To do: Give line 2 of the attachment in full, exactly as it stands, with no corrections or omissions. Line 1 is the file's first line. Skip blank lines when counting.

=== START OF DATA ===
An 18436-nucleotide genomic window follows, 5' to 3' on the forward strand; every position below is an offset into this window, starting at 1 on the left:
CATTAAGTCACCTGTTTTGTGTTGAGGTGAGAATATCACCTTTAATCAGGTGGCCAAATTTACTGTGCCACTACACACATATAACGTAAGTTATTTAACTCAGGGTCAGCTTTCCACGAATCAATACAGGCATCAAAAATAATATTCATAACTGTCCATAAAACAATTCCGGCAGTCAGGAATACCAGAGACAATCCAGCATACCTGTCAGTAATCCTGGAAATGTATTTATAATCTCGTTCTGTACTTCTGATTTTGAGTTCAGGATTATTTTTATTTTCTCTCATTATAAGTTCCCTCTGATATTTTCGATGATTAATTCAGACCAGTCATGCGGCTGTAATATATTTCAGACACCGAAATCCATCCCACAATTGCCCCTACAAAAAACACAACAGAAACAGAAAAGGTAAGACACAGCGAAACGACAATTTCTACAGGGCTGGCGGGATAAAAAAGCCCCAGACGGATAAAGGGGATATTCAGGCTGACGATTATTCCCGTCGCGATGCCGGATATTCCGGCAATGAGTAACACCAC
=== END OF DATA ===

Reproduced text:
CATTAAGTCACCTGTTTTGTGTTGAGGTGAGAATATCACCTTTAATCAGGTGGCCAAATTTACTGTGCCACTACACACATATAACGTAAGTTATTTAACTCAGGGTCAGCTTTCCACGAATCAATACAGGCATCAAAAATAATATTCATAACTGTCCATAAAACAATTCCGGCAGTCAGGAATACCAGAGACAATCCAGCATACCTGTCAGTAATCCTGGAAATGTATTTATAATCTCGTTCTGTACTTCTGATTTTGAGTTCAGGATTATTTTTATTTTCTCTCATTATAAGTTCCCTCTGATATTTTCGATGATTAATTCAGACCAGTCATGCGGCTGTAATATATTTCAGACACCGAAATCCATCCCACAATTGCCCCTACAAAAAACACAACAGAAACAGAAAAGGTAAGACACAGCGAAACGACAATTTCTACAGGGCTGGCGGGATAAAAAAGCCCCAGACGGATAAAGGGGATATTCAGGCTGACGATTATTCCCGTCGCGATGCCGGATATTCCGGCAATGAGTAACACCAC